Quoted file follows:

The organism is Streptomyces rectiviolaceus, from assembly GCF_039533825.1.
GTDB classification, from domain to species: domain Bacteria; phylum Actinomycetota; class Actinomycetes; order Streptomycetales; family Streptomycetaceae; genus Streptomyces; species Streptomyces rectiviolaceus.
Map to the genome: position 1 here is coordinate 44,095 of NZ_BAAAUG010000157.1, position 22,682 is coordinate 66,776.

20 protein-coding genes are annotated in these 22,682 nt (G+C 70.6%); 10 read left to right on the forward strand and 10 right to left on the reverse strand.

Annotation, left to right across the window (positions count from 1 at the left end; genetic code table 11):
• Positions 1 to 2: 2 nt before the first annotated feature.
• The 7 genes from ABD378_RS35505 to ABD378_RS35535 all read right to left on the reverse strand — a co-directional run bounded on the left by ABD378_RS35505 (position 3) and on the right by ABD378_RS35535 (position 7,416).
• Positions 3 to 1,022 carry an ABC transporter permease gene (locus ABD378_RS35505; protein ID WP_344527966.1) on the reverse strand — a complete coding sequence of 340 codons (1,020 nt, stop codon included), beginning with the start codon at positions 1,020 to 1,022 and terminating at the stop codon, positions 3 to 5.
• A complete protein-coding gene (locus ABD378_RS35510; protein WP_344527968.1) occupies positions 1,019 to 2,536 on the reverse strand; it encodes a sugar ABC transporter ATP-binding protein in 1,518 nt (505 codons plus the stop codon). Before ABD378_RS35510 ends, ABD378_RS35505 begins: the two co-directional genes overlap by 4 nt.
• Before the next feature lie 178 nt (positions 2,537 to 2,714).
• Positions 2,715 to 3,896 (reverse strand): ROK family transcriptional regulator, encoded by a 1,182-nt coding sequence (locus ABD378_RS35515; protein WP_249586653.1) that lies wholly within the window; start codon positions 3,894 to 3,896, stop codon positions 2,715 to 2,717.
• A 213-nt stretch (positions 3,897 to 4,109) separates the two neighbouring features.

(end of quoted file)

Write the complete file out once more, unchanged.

The organism is Streptomyces rectiviolaceus, from assembly GCF_039533825.1.
GTDB classification, from domain to species: domain Bacteria; phylum Actinomycetota; class Actinomycetes; order Streptomycetales; family Streptomycetaceae; genus Streptomyces; species Streptomyces rectiviolaceus.
Map to the genome: position 1 here is coordinate 44,095 of NZ_BAAAUG010000157.1, position 22,682 is coordinate 66,776.

20 protein-coding genes are annotated in these 22,682 nt (G+C 70.6%); 10 read left to right on the forward strand and 10 right to left on the reverse strand.

Annotation, left to right across the window (positions count from 1 at the left end; genetic code table 11):
• Positions 1 to 2: 2 nt before the first annotated feature.
• The 7 genes from ABD378_RS35505 to ABD378_RS35535 all read right to left on the reverse strand — a co-directional run bounded on the left by ABD378_RS35505 (position 3) and on the right by ABD378_RS35535 (position 7,416).
• Positions 3 to 1,022 carry an ABC transporter permease gene (locus ABD378_RS35505; protein ID WP_344527966.1) on the reverse strand — a complete coding sequence of 340 codons (1,020 nt, stop codon included), beginning with the start codon at positions 1,020 to 1,022 and terminating at the stop codon, positions 3 to 5.
• A complete protein-coding gene (locus ABD378_RS35510; protein WP_344527968.1) occupies positions 1,019 to 2,536 on the reverse strand; it encodes a sugar ABC transporter ATP-binding protein in 1,518 nt (505 codons plus the stop codon). Before ABD378_RS35510 ends, ABD378_RS35505 begins: the two co-directional genes overlap by 4 nt.
• Before the next feature lie 178 nt (positions 2,537 to 2,714).
• Positions 2,715 to 3,896 (reverse strand): ROK family transcriptional regulator, encoded by a 1,182-nt coding sequence (locus ABD378_RS35515; protein WP_249586653.1) that lies wholly within the window; start codon positions 3,894 to 3,896, stop codon positions 2,715 to 2,717.
• A 213-nt stretch (positions 3,897 to 4,109) separates the two neighbouring features.